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A Journey Through Time with Mika Metal Fabricating



Mika 1939

In 1939, as the world braced for war, Cleveland witnessed the opening of the Main Avenue Bridge, a symbol of progress and connectivity. That same year, Fred J. Mika founded B & F Metal Fabricating in South Euclid, Ohio, initially focusing on custom HVAC ductwork.

As the city celebrated infrastructural advancements, Mika Metal quietly began its now 85 year journey in the bustling industrial landscape of Cleveland.

The early 1940s were tumultuous years marked by global conflict. Cleveland played its part in the war effort, notably with the establishment of the NACA (now NASA) at Cleveland airport in 1940 and the opening of the Cleveland Bomber Plant (later the I-X Center) in 1942. Mika Metal, adapting to the needs of the time, shifted its focus to producing metal ammunition boxes for the Cleveland Tank Company in 1941, showcasing its flexibility and commitment to national efforts.

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Post-war Cleveland experienced significant growth. The city's population peaked in 1950, making it the 7th largest in the nation, reflecting a period of prosperity and expansion. In this environment of post-war optimism, Fred J.G. Mika took over the company in 1960 after serving in the Air Force during the Korean War. 

Mika Kidd ImageThis change in leadership marked a new era for Mika Metal, as it transformed into Mika-Kidd Manufacturing in 1967, relocating to Willoughby and diversifying into electronic assemblies. 

During the 1950s and 1960s, Cleveland continued to grow as a significant urban center, with developments like the establishment of Cleveland State University in 1964. Mika Metal's diversification into electronics manufacturing resonated with these city-wide advancements, reflecting the dynamic changes in the region's economic and technological landscape.

The 1970s and 1980s brought new challenges and opportunities. As Mika Metal continued to adapt and expand, Cleveland experienced its own transformations. The city's population began to decline, indicative of the broader urban challenges faced by many American cities during this time.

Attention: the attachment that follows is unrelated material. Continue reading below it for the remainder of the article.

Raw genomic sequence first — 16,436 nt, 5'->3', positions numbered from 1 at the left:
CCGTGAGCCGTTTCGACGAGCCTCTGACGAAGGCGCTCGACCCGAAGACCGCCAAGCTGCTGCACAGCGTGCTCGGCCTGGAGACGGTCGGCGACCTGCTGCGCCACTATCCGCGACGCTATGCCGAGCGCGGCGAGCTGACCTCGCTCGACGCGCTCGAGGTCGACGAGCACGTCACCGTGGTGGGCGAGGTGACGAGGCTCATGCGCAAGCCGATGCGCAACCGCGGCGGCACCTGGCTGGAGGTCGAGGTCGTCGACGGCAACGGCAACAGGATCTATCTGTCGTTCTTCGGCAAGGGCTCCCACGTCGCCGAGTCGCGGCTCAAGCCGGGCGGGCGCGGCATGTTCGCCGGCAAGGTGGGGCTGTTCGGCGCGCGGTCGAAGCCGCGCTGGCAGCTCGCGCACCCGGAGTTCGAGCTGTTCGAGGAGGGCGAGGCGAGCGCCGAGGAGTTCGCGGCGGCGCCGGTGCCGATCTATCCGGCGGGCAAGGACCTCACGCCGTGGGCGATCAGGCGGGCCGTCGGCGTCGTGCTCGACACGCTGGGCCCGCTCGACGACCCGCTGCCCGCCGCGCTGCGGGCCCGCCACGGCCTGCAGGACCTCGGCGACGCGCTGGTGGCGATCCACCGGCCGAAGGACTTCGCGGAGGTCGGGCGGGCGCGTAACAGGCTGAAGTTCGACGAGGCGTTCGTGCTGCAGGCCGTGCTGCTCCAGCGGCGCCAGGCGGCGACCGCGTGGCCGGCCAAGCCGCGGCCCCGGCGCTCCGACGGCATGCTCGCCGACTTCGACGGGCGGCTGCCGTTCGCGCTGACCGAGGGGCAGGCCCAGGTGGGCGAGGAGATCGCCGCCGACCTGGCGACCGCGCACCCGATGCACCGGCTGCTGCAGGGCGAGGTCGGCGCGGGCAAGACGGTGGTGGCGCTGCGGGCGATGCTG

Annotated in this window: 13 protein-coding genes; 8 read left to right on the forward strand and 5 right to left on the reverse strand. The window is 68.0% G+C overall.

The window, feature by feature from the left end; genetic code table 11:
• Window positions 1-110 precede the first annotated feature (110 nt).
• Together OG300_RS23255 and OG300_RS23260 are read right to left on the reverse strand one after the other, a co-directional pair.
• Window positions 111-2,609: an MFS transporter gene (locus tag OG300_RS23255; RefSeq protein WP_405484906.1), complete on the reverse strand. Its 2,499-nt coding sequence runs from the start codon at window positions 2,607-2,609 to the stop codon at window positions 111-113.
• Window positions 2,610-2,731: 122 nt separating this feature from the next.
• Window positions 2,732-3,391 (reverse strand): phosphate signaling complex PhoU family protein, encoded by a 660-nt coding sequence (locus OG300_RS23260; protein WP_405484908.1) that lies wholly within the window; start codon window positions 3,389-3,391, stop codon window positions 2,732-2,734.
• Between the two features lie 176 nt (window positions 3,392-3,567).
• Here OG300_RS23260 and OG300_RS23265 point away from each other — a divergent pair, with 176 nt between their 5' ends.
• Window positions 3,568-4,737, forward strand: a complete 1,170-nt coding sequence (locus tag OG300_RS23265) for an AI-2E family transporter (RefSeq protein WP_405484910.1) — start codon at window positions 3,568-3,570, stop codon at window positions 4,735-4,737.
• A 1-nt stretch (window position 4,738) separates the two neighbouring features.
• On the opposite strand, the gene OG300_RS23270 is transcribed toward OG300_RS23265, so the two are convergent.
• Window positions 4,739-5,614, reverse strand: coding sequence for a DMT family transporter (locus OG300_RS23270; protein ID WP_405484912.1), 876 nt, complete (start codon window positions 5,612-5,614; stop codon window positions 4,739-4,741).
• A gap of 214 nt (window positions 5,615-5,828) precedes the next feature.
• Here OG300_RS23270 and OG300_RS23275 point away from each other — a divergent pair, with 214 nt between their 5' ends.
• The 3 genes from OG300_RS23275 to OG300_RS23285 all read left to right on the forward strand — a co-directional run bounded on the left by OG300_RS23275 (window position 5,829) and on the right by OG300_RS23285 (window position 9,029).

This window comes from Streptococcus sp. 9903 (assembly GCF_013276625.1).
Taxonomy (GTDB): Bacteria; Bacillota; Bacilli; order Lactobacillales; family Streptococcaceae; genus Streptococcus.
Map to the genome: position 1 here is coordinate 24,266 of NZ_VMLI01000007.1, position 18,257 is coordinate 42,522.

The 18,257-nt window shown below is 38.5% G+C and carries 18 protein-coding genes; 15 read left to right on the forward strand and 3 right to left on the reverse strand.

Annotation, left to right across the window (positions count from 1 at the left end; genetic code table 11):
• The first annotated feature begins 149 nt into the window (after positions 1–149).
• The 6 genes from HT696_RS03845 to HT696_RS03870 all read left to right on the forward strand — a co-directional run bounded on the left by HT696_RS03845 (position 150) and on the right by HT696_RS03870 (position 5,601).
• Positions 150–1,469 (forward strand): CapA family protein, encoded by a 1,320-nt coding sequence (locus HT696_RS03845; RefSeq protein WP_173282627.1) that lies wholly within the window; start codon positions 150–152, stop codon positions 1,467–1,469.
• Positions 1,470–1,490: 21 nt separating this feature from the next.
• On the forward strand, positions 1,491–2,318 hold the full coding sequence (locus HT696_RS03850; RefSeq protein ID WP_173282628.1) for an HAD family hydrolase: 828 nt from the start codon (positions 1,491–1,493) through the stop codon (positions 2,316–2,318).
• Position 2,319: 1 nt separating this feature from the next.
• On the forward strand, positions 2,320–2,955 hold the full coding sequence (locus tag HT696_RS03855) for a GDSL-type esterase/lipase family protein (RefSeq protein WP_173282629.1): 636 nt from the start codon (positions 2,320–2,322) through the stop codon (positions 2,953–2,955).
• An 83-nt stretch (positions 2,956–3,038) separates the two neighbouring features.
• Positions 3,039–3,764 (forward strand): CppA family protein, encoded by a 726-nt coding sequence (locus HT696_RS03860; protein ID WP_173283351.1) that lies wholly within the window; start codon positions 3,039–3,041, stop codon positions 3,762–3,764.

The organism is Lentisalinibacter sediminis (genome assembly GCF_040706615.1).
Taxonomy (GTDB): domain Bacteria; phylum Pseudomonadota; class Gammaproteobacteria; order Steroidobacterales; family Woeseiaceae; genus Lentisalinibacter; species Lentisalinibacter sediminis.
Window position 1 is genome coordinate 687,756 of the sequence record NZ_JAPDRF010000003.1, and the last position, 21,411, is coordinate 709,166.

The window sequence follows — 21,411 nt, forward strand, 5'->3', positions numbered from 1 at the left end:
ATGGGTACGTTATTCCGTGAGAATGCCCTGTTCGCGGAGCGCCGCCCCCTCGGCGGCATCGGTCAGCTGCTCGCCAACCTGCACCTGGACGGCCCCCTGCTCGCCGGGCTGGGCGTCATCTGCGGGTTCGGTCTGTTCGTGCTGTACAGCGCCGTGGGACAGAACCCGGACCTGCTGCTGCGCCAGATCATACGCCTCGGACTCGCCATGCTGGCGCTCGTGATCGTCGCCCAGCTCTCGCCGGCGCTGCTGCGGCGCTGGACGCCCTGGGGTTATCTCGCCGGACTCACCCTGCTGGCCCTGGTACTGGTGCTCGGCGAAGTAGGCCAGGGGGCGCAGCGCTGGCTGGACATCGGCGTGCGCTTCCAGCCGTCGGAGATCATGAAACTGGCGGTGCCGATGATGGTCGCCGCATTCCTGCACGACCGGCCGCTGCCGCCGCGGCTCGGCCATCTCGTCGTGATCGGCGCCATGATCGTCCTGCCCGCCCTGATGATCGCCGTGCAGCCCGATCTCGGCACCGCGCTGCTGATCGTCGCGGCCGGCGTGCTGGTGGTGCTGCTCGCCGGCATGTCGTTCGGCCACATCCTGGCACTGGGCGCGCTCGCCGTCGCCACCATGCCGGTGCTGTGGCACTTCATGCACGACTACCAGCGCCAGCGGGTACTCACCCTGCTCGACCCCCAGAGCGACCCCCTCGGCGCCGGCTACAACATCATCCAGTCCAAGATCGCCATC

However, Cleveland also saw significant developments, such as the Innerbelt Freeway opening to its full length in 1962 and the groundbreaking coronary artery bypass operation at the Cleveland Clinic in 1967, showcasing the city's continued innovation and advancement.



The 1970s and 1980s witnessed further transformation for Mika Metal, paralleling Cleveland's technological advancements. In July 1970, the company was renamed Mika-Snyder Metal Fabricating, expanding its product line to include vending machines for Dixie-Narco 

The 1990s marked another significant milestone, with the company venturing into the medical market by 1997. Fabricating products for Cleveland-based companies like Marconi (now Philips) and Steris, Mika Metal established deep connections in the burgeoning medical industry, mirroring Cleveland's growing reputation as a medical and technological hub. 

From 1980 to the present, Mika Metal and Cleveland have faced and embraced significant changes. In 1980s Cleveland, while there were economic challenges, there were also revitalization efforts like the construction of the Sohio (BP) Building, Cleveland was named an All-America City then and multiple times in the future. Reflecting the city's resilience, Mika Metal continued to grow, adapt, and innovate. 

In the 1990s, Cleveland's urban landscape was transformed with developments like the Gateway Sports Complex and the Rock and Roll Hall of Fame, signaling a cultural renaissance. Mika Metal paralleled this growth by continuing to expand into new markets. 

Entering the 21st century, Cleveland saw milestones like the Cleveland Cavaliers winning the NBA Championship in 2016. Mika Metal, matching the city's forward momentum, expanded its facilities and ventured into new industries like telecommunications.  


In 2002, Mika Metal expanded its facilities, moving to an 80,000 sq. ft. location on Hamann Parkway in Willoughby, symbolizing its continued growth and adaptation to market needs. The years that followed saw further diversification and innovation. In 2019, amid the global COVID-19 pandemic, the company was sold by the third-generation Mika family members to business partners Scott Shelfer and Ryan Thomas.  During the ensuing three years, the organization underwent a significant transformation, upgrading its facilities and embracing a more progressive, innovative culture. This period further saw Mika Metal's foray into new markets such as self-service vending kiosks and power distribution enclosures. 

2023 marked a pinnacle in Mika Metal's history, as the Willoughby Western Lake County Chamber of Commerce awarded it the Small Business of the Year. This accolade underscored the company's enduring commitment to quality, innovation, and community engagement.

From 1939 to the present, the City of Cleveland and  Mika Metal illustrate a remarkable journey of resilience, adaptation, and progress. Mika Metal's evolution from a small job shop to a leader in precision custom sheet metal manufacturing mirrors Cleveland's dynamic nature. This journey through the decades showcases how the company and the city navigated through times of war, economic upheaval, and technological change. Their shared history is a testament to the enduring spirit of innovation and the ability to thrive amidst challenges, reflecting a deep-seated legacy that continues to shape their future.

Related Articles: 

Featured Image:

The Main Avenue Bridge 

Cuyahoga County Engineer’s Photography Collection I The Cleveland Memory Project 


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